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Horm Behav. 2010 Feb;57(2):134-9. doi: 10.1016/j.yhbeh.2009.09.019. Epub 2009 Oct 2.

Food supplementation and testosterone interact to influence reproductive behavior and immune function in Sceloporus graciosus.

Author information

1
Department of Biology and Center for the Integrative Study of Animal Behavior, Indiana University, Bloomington, IN 47405, USA. mayruiz@indiana.edu

Abstract

The energetic resources in an organism's environment are essential for executing a wide range of life-history functions, including immunity and reproduction. Most energetic budgets, however, are limited, which can lead to trade-offs among competing functions. Increasing reproductive effort tends to decrease immunity in many cases, and increasing total energy via supplemental feedings can eliminate this effect. Testosterone (T), an important regulator of reproduction, and food availability are thus both potential factors regulating life-history processes, yet they are often tested in isolation of each other. In this study, we considered the effect of both food availability and elevated T on immune function and reproductive behavior in sagebrush lizards, Sceloporus graciosus, to assess how T and energy availability affect these trade-offs. We experimentally manipulated diet (via supplemental feedings) and T (via dermal patches) in males from a natural population. We determined innate immune response by calculating the bacterial killing capability of collected plasma exposed to Escherichia coli ex vivo. We measured reproductive behavior by counting the number of courtship displays produced in a 20-min sampling period. We observed an interactive effect of food availability and T-patch on immune function, with food supplementation increasing immunity in T-patch lizards. Additionally, T increased courtship displays in control food lizards. Lizards with supplemental food had higher circulating T than controls. Collectively, this study shows that the energetic state of the animal plays a critical role in modulating the interactions among T, behavior and immunity in sagebrush lizards and likely other species.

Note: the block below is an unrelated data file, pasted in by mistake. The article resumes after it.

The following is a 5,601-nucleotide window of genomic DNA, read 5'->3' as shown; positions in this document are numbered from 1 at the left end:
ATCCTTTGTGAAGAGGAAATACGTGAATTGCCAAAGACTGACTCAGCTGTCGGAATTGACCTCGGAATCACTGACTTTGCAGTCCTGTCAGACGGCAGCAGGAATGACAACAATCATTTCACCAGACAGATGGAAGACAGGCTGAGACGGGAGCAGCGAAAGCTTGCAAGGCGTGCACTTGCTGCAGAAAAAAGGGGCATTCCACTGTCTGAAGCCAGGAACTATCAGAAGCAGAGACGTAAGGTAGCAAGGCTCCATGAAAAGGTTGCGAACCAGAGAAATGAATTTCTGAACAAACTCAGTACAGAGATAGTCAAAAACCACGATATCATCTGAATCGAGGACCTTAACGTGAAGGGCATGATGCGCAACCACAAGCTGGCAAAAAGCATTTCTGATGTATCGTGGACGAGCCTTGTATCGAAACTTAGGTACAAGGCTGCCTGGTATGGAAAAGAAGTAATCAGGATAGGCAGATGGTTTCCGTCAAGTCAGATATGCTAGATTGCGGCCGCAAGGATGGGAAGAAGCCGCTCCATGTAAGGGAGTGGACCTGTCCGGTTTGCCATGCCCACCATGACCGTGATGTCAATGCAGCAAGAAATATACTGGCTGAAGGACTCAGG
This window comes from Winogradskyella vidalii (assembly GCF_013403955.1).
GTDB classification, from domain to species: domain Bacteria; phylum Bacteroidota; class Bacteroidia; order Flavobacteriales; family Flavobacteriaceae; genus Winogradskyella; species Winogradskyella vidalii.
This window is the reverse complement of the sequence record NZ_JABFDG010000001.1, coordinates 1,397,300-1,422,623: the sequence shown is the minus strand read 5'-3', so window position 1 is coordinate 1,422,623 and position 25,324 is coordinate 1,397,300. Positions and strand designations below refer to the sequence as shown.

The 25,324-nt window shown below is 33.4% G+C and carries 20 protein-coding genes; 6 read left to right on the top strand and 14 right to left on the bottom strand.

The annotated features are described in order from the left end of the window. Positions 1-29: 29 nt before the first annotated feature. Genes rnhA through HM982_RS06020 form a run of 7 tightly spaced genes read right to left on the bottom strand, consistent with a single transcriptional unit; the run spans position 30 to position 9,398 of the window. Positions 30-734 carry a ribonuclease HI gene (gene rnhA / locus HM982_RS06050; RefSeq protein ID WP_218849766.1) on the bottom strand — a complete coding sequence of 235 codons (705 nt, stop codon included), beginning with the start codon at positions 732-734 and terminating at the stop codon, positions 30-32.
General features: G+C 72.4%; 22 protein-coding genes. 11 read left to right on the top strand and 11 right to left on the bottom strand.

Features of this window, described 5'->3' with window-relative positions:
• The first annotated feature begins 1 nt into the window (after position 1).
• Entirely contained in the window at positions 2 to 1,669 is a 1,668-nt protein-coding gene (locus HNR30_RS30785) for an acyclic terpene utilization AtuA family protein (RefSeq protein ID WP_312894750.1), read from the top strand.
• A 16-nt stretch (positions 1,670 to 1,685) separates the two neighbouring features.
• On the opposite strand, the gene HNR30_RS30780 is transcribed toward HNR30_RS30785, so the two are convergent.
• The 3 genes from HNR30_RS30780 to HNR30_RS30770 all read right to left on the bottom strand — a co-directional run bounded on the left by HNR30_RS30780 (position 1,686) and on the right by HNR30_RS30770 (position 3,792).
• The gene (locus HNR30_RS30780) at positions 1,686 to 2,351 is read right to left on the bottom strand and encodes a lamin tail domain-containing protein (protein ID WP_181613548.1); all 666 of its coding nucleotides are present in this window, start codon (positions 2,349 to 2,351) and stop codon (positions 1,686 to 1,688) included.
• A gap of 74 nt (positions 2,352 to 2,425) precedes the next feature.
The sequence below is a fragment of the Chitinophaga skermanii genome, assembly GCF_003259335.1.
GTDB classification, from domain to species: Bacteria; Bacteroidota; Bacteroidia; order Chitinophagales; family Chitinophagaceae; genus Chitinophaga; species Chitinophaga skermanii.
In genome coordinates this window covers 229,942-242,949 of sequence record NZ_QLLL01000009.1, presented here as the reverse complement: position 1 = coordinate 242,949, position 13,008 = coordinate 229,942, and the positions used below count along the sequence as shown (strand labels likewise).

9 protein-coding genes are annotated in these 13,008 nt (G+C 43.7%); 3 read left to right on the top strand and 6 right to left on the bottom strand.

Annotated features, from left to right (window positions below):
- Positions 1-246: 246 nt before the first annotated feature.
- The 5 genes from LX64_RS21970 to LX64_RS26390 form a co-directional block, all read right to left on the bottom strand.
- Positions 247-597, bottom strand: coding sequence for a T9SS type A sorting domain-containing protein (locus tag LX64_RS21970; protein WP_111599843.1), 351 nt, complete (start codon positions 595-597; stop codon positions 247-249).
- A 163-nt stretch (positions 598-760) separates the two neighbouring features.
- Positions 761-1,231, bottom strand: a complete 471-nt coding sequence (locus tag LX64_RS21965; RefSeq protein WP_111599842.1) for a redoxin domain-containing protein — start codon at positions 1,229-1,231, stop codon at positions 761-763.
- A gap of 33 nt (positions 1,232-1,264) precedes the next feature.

PMID:
19800885
PMCID:
PMC2814879
DOI:
10.1016/j.yhbeh.2009.09.019
[Indexed for MEDLINE]
Free PMC Article

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